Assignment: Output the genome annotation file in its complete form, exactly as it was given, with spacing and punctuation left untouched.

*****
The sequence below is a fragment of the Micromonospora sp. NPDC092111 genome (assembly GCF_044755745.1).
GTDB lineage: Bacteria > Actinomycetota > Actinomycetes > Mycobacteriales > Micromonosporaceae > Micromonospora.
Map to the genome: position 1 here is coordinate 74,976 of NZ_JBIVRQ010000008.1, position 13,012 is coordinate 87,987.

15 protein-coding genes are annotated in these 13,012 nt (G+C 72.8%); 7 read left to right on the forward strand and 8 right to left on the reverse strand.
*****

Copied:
The sequence below is a fragment of the Micromonospora sp. NPDC092111 genome (assembly GCF_044755745.1).
GTDB lineage: Bacteria > Actinomycetota > Actinomycetes > Mycobacteriales > Micromonosporaceae > Micromonospora.
Map to the genome: position 1 here is coordinate 74,976 of NZ_JBIVRQ010000008.1, position 13,012 is coordinate 87,987.

15 protein-coding genes are annotated in these 13,012 nt (G+C 72.8%); 7 read left to right on the forward strand and 8 right to left on the reverse strand.